Being selfish is among the worst human traits anyone can have in most aspects of their lives.
There are some exceptions and for me it involves no-hitters. Everyone has their bucketlist of things they've never done and never seen and for me that is a no-hitter, which is what was a distinct possibility when Phil Humber pitched 6 1/3 innings without allowing a hit.
It seemed something special was brewing for Humber when he fanned Russell Martin on one of his 30 changeups but then Alex Rodriguez spoiled it with a single in the seventh. Rodriguez probably caused some if not all in the press box to exhale since writing a no-hitter story takes extra time and work, but even I had to do extra work, I would not have minded.
"The way he threw today, even if we'd faced him before, it was a tough day," Derek Jeter said. "He didn't fall behind too many guys. We had a couple of guys on there, but he was getting a lot of ground balls, especially when he needed it."
Those kind of comments often occur after no-hitters and near no-hitters and it seemed it was going to happen for Ozzie Guillen's White Sox.
By rough estimations, I've attended close to 800 games at 12 different stadiums and have yet to see a no-hitter. I was close to seeing the David Cone perfect game but the humidity kept me inside on July 18, 1999 but that's about it in person. Of course he might not have thrown it had I actually shown up at the Stadium that day.
Over the course of that game, I've seen a few flirtations at no-hitters.
In 1991, I sat in the Loge at Shea Stadium and watched the Mets lose to the Padres and get their only hit in the eighth inning against Greg Harris.
In July 2005, I was in the stands when Randy Johnson retired the first 17 Minnesota Twins. His bid at a second perfect game and third no-hitter ended when Juan Castro singled and Johnson allowed three hits and struck out 11.
In September 2005, I covered a Met-Marlin game for SportsTicker and A.J. Burnett pitched one of his last games with Florida. Burnett already threw one in 2001 in San Diego and reached the seventh inning.
Back in those days when a no-hitter was in progress, you would alert the person managing the boxscores to put a note that would say: A.J. Burnett has a no-hitter through six innings. If it reached the seventh, the editor was alerted and that night it was the newsroom director, who had a unique style.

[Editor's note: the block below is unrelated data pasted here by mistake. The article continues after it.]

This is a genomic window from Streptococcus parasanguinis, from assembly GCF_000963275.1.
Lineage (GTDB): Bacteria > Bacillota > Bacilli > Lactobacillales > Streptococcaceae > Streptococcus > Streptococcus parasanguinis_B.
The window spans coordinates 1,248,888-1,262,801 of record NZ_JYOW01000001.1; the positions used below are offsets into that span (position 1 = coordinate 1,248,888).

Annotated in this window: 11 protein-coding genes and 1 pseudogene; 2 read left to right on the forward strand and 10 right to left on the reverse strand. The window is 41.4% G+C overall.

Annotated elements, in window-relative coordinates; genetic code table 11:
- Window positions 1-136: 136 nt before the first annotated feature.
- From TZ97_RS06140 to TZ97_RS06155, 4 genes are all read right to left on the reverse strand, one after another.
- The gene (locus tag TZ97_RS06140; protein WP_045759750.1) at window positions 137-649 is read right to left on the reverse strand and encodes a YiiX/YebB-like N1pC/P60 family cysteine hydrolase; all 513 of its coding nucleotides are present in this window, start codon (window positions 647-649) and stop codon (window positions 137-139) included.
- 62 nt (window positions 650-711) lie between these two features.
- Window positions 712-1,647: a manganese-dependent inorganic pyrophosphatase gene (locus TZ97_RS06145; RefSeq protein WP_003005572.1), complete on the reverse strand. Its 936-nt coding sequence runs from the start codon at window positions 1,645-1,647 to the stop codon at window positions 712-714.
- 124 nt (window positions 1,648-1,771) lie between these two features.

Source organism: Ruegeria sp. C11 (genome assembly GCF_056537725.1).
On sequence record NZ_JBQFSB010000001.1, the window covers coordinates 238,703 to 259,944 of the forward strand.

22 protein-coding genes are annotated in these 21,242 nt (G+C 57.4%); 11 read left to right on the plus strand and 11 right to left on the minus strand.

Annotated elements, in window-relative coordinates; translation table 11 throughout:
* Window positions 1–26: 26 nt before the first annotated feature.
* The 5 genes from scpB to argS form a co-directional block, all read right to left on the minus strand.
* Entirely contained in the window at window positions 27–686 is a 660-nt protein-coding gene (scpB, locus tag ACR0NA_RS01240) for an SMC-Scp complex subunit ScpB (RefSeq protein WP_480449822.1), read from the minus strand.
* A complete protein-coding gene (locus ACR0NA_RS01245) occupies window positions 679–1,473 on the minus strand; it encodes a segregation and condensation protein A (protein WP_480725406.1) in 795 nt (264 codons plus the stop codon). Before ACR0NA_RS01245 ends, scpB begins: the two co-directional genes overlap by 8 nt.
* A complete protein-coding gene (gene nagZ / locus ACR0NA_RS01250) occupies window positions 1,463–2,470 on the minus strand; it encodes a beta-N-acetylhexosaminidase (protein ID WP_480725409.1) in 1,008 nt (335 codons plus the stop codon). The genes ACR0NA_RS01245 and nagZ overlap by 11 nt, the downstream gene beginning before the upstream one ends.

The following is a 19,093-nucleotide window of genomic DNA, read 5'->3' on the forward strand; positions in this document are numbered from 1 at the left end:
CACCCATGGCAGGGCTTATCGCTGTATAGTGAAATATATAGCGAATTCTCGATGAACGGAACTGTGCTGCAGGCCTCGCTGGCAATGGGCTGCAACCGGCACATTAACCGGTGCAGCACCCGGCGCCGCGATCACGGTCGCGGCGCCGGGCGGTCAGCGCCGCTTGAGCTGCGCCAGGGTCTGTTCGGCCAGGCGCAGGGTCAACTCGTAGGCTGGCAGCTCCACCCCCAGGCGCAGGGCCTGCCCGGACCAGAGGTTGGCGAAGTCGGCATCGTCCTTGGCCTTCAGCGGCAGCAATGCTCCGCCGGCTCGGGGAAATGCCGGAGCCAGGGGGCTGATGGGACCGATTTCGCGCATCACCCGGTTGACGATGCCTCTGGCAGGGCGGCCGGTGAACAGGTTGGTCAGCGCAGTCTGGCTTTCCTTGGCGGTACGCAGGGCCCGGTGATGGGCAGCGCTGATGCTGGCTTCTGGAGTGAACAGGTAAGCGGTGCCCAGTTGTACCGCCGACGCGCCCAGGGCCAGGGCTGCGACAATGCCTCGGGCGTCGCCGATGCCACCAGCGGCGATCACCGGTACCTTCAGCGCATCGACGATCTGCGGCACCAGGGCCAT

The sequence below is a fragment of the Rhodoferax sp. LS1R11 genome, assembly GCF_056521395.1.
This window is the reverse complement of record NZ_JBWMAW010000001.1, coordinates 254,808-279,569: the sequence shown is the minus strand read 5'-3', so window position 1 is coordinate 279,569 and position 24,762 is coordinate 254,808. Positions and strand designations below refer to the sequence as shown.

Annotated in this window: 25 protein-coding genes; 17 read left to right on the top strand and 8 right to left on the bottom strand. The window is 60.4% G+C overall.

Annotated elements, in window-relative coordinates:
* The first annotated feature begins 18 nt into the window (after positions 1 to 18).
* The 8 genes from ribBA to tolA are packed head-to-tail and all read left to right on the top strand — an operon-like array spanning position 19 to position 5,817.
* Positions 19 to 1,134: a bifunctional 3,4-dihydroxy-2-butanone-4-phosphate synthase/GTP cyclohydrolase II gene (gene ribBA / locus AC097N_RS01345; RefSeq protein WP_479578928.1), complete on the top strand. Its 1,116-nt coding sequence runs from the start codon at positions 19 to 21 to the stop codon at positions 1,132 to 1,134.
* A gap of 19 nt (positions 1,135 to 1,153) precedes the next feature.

So when he was alerted, he responded by saying that I had to end it. (I'm thinking well I can't step in and hit Burnett). The no-hitter ended then and the game lasted five more innings and the Mets won.
It occurred in 2006 during a late-September game against the Orioles. Daniel Cabrera, who either had no-hit stuff or batting practice stuff in those games against the Yankees, was within two outs until his good friend Robinson Cano hit an infield single, a little roller down the line.
In 2007, Chad Gaudin actually took one into the seventh during a late-June game when Joe Torre's last team was trying to find its way and get over .500. The Yankees wound losing 7-0 to Gaudin and Rich Harden and the lone hit was a sixth-inning single from Johnny Damon.
Gaudin was two years shy of joining the Yankees and at that time was making his 10th career start and probably another guy the Yankees hadn't seen live before but still Torre seemed kind of annoyed it happened when he said:
"Unfortunately, we were easy for him. He pitched an outstanding game but certainly we're more capable."
The Yankees are definitely more capable but nights like this happen before contrary to the rants and raves of some on various social networking locales and when you've attended this many games without seeing one, there's nothing wrong with being a little selfish.
I believe those are the four closest I've come to seeing one in person. I did write one once when I was an editor in Jersey City.
It actually wasn't a routine one. It was Randy Johnson's perfect game for Arizona against Atlanta. I think I was so nervous in making sure I had a few graphs ready to be quickly sent to the wire that I mistakenly mentioned Johnson threw a curveball when anyone knows he did not.
No-hitters are special. To me, that is regardless of who is pitching, especially since somewhere there is a person who saw a no-hitter in the first game they attended while I've been waiting for one to occur in person since 1983.